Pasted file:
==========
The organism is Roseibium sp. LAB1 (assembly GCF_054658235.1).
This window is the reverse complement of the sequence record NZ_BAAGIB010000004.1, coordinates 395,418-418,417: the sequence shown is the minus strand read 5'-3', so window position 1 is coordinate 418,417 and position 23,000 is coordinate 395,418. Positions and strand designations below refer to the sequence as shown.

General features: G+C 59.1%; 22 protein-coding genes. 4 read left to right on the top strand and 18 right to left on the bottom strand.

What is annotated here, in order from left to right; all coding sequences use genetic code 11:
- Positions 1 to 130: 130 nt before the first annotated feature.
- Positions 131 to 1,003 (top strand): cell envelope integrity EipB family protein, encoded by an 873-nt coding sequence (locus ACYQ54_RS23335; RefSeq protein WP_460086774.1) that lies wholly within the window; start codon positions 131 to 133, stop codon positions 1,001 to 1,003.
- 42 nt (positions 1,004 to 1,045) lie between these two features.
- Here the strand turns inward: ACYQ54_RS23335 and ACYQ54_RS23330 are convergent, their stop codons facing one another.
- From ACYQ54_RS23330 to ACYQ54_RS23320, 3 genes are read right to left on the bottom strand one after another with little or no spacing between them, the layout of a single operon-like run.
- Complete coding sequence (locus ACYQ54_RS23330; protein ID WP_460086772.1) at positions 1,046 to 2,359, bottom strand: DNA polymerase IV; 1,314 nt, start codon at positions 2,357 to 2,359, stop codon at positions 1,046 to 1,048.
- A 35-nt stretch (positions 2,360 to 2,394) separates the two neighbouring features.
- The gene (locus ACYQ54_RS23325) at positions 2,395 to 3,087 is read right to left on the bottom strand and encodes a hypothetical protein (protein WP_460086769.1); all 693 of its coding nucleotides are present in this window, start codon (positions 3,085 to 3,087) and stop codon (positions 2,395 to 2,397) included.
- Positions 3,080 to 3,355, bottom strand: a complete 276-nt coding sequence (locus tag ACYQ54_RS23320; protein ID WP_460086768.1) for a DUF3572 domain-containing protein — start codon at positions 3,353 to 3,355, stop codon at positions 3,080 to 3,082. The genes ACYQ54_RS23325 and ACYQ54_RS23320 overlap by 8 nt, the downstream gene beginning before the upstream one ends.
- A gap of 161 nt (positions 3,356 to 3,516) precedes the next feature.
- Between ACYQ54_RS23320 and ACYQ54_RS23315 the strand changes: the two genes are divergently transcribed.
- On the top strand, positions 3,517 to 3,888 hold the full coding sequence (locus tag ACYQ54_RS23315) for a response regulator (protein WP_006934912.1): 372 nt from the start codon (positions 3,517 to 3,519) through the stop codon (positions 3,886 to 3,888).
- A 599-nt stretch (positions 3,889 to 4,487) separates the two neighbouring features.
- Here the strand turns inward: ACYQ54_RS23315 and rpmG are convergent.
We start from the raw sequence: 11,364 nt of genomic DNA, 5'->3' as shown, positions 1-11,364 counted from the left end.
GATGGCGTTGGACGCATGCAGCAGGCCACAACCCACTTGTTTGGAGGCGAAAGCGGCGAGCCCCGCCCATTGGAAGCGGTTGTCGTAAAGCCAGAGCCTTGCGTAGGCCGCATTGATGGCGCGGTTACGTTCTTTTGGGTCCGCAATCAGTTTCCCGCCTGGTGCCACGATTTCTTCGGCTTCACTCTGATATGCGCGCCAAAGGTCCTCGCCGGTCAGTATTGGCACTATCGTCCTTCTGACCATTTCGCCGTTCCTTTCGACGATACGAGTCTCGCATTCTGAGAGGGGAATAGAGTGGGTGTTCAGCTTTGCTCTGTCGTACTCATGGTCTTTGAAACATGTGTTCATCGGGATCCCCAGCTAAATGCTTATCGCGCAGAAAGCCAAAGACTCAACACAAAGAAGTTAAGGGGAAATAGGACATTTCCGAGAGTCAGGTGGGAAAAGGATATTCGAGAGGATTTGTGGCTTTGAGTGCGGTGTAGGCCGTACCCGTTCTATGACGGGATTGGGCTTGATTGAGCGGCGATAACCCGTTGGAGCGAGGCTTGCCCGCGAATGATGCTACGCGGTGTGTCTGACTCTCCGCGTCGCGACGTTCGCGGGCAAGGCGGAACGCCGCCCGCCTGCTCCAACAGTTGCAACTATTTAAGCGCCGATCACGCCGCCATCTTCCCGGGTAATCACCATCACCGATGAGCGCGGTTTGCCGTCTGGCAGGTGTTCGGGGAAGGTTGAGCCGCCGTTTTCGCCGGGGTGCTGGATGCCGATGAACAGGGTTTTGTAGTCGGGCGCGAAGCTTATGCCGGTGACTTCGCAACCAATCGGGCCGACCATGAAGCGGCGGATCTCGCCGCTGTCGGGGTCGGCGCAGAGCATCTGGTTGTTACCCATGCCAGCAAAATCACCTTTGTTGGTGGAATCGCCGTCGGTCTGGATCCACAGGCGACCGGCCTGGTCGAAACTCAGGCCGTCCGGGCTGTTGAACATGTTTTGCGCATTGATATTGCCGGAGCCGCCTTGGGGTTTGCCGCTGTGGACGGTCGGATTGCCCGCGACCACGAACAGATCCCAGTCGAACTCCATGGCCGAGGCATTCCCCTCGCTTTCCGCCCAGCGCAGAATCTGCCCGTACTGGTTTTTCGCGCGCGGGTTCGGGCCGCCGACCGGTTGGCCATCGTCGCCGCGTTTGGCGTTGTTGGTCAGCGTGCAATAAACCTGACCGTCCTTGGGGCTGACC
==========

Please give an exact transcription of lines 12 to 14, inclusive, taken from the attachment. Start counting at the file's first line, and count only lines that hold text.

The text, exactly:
- The gene (locus ACYQ54_RS23325) at positions 2,395 to 3,087 is read right to left on the bottom strand and encodes a hypothetical protein (protein WP_460086769.1); all 693 of its coding nucleotides are present in this window, start codon (positions 3,085 to 3,087) and stop codon (positions 2,395 to 2,397) included.
- Positions 3,080 to 3,355, bottom strand: a complete 276-nt coding sequence (locus tag ACYQ54_RS23320; protein ID WP_460086768.1) for a DUF3572 domain-containing protein — start codon at positions 3,353 to 3,355, stop codon at positions 3,080 to 3,082. The genes ACYQ54_RS23325 and ACYQ54_RS23320 overlap by 8 nt, the downstream gene beginning before the upstream one ends.
- A gap of 161 nt (positions 3,356 to 3,516) precedes the next feature.